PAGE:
Origens Commentary On The Gospel Of Matthew by Origen
22. The Dancing of Herodias. The Keeping of Oaths.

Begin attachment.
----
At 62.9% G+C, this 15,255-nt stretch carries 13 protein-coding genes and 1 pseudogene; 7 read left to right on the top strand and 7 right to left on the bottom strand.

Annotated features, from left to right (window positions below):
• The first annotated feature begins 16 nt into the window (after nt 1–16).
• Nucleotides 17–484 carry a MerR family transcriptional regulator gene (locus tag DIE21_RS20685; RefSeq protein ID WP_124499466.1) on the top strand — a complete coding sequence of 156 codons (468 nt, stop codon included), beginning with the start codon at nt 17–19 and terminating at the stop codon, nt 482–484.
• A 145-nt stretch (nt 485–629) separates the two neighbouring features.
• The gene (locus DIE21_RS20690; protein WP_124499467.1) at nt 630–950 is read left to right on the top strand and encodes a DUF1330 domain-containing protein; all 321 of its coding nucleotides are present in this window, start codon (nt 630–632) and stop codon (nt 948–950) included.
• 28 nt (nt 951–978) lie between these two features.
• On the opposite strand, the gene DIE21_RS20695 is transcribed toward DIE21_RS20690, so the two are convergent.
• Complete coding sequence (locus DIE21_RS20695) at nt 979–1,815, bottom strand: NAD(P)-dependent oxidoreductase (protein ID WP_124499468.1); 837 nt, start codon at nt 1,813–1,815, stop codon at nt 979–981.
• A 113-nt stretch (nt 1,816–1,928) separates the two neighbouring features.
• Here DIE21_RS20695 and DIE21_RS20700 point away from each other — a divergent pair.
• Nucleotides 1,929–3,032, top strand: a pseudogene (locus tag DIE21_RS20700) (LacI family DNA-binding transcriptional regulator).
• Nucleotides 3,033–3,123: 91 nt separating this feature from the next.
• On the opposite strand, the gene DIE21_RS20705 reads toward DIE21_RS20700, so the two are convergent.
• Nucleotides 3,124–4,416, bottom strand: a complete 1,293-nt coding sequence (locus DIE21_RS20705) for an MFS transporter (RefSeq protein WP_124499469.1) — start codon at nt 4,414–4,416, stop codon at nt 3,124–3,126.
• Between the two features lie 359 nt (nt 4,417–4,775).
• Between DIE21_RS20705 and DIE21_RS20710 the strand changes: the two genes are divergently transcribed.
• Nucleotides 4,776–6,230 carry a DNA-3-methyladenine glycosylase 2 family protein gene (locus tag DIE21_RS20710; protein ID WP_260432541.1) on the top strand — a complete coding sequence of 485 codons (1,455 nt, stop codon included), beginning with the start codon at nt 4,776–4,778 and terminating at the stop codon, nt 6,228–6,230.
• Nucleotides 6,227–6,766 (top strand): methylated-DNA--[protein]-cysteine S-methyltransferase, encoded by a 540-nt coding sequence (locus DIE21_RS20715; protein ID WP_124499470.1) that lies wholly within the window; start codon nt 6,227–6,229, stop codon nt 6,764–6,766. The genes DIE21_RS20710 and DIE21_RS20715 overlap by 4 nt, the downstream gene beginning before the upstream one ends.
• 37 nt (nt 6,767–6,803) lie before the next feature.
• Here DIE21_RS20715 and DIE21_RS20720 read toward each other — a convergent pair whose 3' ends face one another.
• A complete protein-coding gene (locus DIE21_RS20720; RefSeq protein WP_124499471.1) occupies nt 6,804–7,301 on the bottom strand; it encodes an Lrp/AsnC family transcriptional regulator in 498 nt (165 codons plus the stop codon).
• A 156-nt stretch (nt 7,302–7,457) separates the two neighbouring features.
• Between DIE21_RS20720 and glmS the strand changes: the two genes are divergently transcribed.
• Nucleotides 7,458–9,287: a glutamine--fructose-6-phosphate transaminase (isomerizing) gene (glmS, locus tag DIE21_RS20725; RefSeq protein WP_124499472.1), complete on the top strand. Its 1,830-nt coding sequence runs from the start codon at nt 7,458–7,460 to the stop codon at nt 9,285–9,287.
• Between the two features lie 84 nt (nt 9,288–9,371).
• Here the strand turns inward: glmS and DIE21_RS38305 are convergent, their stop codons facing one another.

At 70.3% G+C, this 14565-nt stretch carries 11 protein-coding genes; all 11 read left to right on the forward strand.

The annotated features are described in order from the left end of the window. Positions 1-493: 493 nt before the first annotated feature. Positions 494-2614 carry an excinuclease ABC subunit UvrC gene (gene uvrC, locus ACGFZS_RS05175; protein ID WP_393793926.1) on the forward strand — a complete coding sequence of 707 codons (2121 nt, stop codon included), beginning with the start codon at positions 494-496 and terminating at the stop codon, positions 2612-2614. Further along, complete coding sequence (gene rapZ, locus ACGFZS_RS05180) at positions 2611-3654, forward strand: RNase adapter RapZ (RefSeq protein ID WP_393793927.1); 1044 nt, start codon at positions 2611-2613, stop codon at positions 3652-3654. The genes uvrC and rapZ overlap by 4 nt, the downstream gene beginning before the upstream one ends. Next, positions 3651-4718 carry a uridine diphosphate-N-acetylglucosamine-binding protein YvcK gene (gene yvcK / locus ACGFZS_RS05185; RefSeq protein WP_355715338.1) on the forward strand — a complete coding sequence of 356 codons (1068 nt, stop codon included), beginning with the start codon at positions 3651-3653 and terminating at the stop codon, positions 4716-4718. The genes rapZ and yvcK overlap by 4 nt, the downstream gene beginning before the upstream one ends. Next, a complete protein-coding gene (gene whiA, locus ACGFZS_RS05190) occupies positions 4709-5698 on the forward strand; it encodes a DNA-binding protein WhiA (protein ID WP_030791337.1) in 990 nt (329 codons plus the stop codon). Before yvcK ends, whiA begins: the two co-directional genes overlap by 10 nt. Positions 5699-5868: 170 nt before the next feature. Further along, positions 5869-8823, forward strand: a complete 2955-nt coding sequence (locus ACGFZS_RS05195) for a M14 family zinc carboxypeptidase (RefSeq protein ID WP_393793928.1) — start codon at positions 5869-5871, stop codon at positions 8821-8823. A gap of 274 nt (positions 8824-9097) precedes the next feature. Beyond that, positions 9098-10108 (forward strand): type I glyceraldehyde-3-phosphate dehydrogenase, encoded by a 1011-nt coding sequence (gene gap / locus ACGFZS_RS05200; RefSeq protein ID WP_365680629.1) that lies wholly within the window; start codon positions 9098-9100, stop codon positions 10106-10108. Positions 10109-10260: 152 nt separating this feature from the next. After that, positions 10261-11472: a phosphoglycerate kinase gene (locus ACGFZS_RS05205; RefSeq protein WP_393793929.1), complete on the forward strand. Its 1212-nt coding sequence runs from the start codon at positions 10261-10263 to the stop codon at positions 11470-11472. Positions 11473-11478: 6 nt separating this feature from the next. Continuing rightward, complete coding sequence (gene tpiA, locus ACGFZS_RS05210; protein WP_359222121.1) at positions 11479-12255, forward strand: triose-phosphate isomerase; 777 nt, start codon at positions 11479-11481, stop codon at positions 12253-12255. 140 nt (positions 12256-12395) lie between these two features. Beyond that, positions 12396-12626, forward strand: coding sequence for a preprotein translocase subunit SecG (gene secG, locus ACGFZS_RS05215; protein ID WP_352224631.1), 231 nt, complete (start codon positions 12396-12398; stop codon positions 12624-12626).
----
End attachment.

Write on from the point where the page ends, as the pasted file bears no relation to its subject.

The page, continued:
Wherefore John, endued with prophetic boldness and not terrified at the royal dignity of Herod, nor through fear of death keeping silence in regard to so flagrant a sin, filled with a divine spirit said to Herod, |It is not lawful for thee to have her; for it is not lawful for thee to have the wife of thy brother.| For Herod having laid hold on John bound him and put him in prison, not daring to slay him outright and to take away the prophetic word from the people; but the wife of the king of Trachonitis -- which is a kind of evil opinion and wicked teaching -- gave birth to a daughter of the same name, whose movements, seemingly harmonious, pleasing Herod, who was fond of matters connected with birthdays, came the cause of there being no longer a prophetic head among the people. And up to this point I think that the movements of the people of the Jews, which seem to be according to the law, were nothing else than the movements of the daughter of Herodias; but the dancing of Herodias was opposed to that holy dancing with which those who have not danced will be reproached when they hear the words, |We piped unto you, and ye did not dance.| And on birthdays, when the lawless word reigns over them, they dance so that their movements please that word. Some one of those before us has observed what is written in Genesis about the birthday of Pharaoh, and has told that the worthless man who loves things connected with birth keeps birthday festivals; and we, taking this suggestion from him, find in no Scripture that a birthday was kept by a righteous man. For Herod was more unjust than that famous Pharaoh; for by the latter on his birthday feast a chief baker is killed; but by the former, John, |than whom no one greater hath risen among those born of women,| in regard to whom the Saviour says, |But for what purpose did ye go out? To see a prophet? Yea, I say unto you, and more than a prophet.| But thanks be unto God, that, even if the grace of prophecy was taken from the people, a grace greater than all that was poured forth among the Gentiles by our Saviour Jesus Christ, who became |free among the dead;| for |though He were crucified through weakness, yet He liveth through the power of God.| Consider also the word in which pure and impure meats are inquired into; but prophecy is despised when it is brought forward in a charger instead of meat. But the Jews have not the head of prophecy, inasmuch as they disown the crown of all prophecy, Christ Jesus; and the prophet is beheaded, because of an oath in a case where the duty was rather to break the oath than to keep the oath; for the charge of rashness in taking an oath and of breaking it because of the rashness is not the same in guilt as the death of a prophet. And not on this account alone is he beheaded, but because |of those who sat at meat with him,| who preferred that the prophet should be killed rather than live. And they recline at the same table and also feast along with the evil word which reigns over the Jews, who make merry over his birth. At times you may make a graceful application of the passage to those who swear rashly and wish to hold fast oaths which are taken with a view to unlawful deeds, by saying that not every keeping of oaths is seemly, just as the keeping of the oath of Herod was not. And mark, further, that not openly but secretly and in prison does Herod put John to death. For even the present word of the Jews does not openly deny the prophecies, but virtually and in secret denies them, and is convicted of disbelieving them. For as |if they believed Moses they would have believed Jesus,| so if they had believed the prophets they would have received Him who had been the subject of prophecy. But disbelieving Him they also disbelieve them, and cut off and confine in prison the prophetic word, and hold it dead and divided, and in no way wholesome, since they do not understand it. But we have the whole Jesus, the prophecy concerning Him being fulfilled which said, |A bone shall not be broken.|